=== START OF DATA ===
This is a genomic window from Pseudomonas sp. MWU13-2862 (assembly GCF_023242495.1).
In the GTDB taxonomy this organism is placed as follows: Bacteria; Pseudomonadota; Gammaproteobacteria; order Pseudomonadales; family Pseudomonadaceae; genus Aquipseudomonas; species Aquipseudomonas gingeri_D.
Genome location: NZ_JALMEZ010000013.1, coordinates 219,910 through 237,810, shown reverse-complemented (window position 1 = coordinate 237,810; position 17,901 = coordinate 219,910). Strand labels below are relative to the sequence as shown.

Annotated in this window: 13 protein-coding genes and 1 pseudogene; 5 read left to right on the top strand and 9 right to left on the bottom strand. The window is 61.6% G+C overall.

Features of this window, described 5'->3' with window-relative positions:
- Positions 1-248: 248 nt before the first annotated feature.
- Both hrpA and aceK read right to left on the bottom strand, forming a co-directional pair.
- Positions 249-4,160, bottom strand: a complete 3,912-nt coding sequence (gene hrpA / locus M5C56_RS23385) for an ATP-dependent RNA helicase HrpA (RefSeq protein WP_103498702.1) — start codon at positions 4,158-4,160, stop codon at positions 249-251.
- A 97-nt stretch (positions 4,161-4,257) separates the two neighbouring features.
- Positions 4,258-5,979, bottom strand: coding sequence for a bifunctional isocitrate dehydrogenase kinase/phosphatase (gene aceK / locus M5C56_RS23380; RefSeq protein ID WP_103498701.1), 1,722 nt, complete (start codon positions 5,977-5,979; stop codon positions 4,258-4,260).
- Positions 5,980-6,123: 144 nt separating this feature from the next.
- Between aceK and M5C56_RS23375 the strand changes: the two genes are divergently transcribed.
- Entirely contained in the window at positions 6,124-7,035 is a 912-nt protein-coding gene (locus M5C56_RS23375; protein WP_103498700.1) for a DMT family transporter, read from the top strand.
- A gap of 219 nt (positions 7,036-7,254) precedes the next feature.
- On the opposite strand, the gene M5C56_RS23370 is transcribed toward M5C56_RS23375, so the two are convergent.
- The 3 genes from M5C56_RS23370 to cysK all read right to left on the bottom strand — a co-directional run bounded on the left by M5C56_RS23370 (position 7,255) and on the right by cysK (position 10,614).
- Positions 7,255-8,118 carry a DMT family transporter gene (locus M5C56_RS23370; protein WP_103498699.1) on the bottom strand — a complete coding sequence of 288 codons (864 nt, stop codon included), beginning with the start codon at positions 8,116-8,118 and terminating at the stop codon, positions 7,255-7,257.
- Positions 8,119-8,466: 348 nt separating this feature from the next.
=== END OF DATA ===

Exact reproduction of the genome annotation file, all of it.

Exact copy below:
This is a genomic window from Pseudomonas sp. MWU13-2862 (assembly GCF_023242495.1).
In the GTDB taxonomy this organism is placed as follows: Bacteria; Pseudomonadota; Gammaproteobacteria; order Pseudomonadales; family Pseudomonadaceae; genus Aquipseudomonas; species Aquipseudomonas gingeri_D.
Genome location: NZ_JALMEZ010000013.1, coordinates 219,910 through 237,810, shown reverse-complemented (window position 1 = coordinate 237,810; position 17,901 = coordinate 219,910). Strand labels below are relative to the sequence as shown.

Annotated in this window: 13 protein-coding genes and 1 pseudogene; 5 read left to right on the top strand and 9 right to left on the bottom strand. The window is 61.6% G+C overall.

Features of this window, described 5'->3' with window-relative positions:
- Positions 1-248: 248 nt before the first annotated feature.
- Both hrpA and aceK read right to left on the bottom strand, forming a co-directional pair.
- Positions 249-4,160, bottom strand: a complete 3,912-nt coding sequence (gene hrpA / locus M5C56_RS23385) for an ATP-dependent RNA helicase HrpA (RefSeq protein WP_103498702.1) — start codon at positions 4,158-4,160, stop codon at positions 249-251.
- A 97-nt stretch (positions 4,161-4,257) separates the two neighbouring features.
- Positions 4,258-5,979, bottom strand: coding sequence for a bifunctional isocitrate dehydrogenase kinase/phosphatase (gene aceK / locus M5C56_RS23380; RefSeq protein ID WP_103498701.1), 1,722 nt, complete (start codon positions 5,977-5,979; stop codon positions 4,258-4,260).
- Positions 5,980-6,123: 144 nt separating this feature from the next.
- Between aceK and M5C56_RS23375 the strand changes: the two genes are divergently transcribed.
- Entirely contained in the window at positions 6,124-7,035 is a 912-nt protein-coding gene (locus M5C56_RS23375; protein WP_103498700.1) for a DMT family transporter, read from the top strand.
- A gap of 219 nt (positions 7,036-7,254) precedes the next feature.
- On the opposite strand, the gene M5C56_RS23370 is transcribed toward M5C56_RS23375, so the two are convergent.
- The 3 genes from M5C56_RS23370 to cysK all read right to left on the bottom strand — a co-directional run bounded on the left by M5C56_RS23370 (position 7,255) and on the right by cysK (position 10,614).
- Positions 7,255-8,118 carry a DMT family transporter gene (locus M5C56_RS23370; protein WP_103498699.1) on the bottom strand — a complete coding sequence of 288 codons (864 nt, stop codon included), beginning with the start codon at positions 8,116-8,118 and terminating at the stop codon, positions 7,255-7,257.
- Positions 8,119-8,466: 348 nt separating this feature from the next.